The Tough Mudder is an awesome race and experience. I highly recommend it to anyone who wants a fitness challenge and to have an amazing time. The best part is the cool obstacles. Before I discuss the articles, if you’re interested, here are my other posts on the Mudder:
Tough Mudder Tips – Includes general tips related to training, diet, race day info, parking, clothing, etc.
How to Train for a Mud Run– more extensive diet and fitness advice for running races like the Mudder.
Now, onto the Tough Mudder obstacles. The list below represent three different Mudders I’ve completed (Kentucky 2012 and 2015 and Pittsburgh 2013 and 2014). Not all of these obstacles are currently utilized regularly, but they are listed here for completeness. As I experience newer obstacles, I will add them, especially since Mudder season is heating up for 2016.
Do a control+F to search a particular obstacle for quick access.
This isn’t really an official obstacle, but it was by far the most difficult part of the course. If your event has big hills, I recommend training your core and practice running hills to master the Mudder. My strong core kept me stable as I went up and down the slick, muddy hills. Some of the hills were so muddy, we literally got on our butts and slid down them since walking safely was impossible.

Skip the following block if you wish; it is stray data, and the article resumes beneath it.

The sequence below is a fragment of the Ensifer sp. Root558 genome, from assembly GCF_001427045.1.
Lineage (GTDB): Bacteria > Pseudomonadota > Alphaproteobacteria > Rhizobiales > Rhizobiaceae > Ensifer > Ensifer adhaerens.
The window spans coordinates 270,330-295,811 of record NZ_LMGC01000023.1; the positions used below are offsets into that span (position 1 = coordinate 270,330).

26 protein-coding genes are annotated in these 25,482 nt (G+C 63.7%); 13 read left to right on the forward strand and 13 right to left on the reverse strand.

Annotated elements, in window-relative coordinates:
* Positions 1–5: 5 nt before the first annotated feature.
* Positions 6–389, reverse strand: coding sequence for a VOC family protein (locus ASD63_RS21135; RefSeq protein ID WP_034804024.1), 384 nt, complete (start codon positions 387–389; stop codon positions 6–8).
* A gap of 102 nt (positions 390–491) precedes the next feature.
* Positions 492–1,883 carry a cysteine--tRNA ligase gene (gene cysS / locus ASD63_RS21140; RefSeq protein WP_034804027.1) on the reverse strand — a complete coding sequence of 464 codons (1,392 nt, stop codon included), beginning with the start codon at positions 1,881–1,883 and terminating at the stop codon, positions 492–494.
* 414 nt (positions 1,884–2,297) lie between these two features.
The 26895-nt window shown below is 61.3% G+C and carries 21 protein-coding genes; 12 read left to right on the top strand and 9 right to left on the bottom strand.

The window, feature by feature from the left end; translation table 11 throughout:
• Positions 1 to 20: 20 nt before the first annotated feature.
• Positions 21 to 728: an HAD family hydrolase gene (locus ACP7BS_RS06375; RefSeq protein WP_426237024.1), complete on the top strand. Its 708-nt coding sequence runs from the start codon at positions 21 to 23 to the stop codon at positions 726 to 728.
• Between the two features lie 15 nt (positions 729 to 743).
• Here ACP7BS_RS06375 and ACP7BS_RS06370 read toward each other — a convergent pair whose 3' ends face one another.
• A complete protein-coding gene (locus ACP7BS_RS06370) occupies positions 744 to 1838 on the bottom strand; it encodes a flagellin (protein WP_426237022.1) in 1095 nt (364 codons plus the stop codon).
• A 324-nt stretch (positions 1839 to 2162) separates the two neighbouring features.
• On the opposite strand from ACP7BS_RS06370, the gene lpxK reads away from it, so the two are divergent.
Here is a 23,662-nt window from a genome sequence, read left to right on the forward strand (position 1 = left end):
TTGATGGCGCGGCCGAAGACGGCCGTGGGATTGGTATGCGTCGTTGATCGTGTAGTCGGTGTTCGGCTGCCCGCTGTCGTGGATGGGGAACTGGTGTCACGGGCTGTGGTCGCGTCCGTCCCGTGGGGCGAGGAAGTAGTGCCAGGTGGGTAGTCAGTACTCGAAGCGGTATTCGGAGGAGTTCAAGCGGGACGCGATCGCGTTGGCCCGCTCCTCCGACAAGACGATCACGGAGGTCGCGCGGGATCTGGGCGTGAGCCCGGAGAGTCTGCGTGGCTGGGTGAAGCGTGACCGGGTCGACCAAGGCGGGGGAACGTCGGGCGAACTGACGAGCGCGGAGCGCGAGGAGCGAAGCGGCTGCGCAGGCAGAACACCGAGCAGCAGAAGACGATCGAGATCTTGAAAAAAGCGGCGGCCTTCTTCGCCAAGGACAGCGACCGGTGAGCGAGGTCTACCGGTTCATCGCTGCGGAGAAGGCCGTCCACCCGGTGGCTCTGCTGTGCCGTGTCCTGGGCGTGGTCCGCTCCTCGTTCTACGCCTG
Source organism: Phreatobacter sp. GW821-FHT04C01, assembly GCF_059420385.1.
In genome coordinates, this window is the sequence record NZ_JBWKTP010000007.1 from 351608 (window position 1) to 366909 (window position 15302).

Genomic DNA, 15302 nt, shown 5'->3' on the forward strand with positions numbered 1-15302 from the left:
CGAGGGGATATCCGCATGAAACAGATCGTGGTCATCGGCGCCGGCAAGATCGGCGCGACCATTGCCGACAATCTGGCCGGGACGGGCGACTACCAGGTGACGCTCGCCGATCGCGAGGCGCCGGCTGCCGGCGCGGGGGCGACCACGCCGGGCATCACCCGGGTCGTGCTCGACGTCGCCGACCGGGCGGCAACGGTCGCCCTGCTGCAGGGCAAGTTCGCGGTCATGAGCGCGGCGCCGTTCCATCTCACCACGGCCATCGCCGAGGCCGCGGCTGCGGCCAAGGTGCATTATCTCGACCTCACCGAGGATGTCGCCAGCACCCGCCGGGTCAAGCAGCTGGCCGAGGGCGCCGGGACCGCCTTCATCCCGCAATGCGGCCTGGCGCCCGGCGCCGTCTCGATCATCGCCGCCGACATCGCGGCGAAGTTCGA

Some of the uphill parts will definitely require teamwork as well. They’re simply too slick. Hold onto trees or roots and help others. Take your time going down too.
Kiss of Mud
This is basically crawling in mud. Prepare to get low or get cut by barbed wire. If you’re tall or on the larger side, they could be a challenge. Upper body strength is a plus to pull yourself forward.
It’s a dumpster filled with water and ice. Yes, it sucks horribly in the colder months (and even in the summer). You jump in, wade a few feet, go under a bar (and under water), then quickly exit. The cold is such a shock to the body, you literally lose some control of your movements. Your body just reacts with shock. The only “tricks” are to stay mentally focused and get the hell out of there! You may have to muster up a lot of strength to get out. Focus on getting out on the first try, because your body is stressing and every time you fail, it becomes that much harder on the other attempts.
These are both straight wooden walls with one very tiny step. Oh, and there’s two of them.
Upper body strength and teamwork are a must. I had two people boost me, I put my leg over, hung down from the top, then dropped a few feet. It is really high (about ten feet). The drop was jarring. An accidental fall would’ve hurt or broken something. Make sure you have good help and “dangle and land.” Don’t jump.
This obstacle requires getting to the top of a tall angled (and slick) wall. The best way is to have people lie down against the wall, then others lie down on top of them (like a pyramid). At that point, the other participants can climb the bodies up to the top. It’s best to have bigger, stronger people forming the human pyramid, especially at the bottom. I’m not a huge fan of this obstacle, because it slows down the event a lot. This was the only obstacle with a long wait.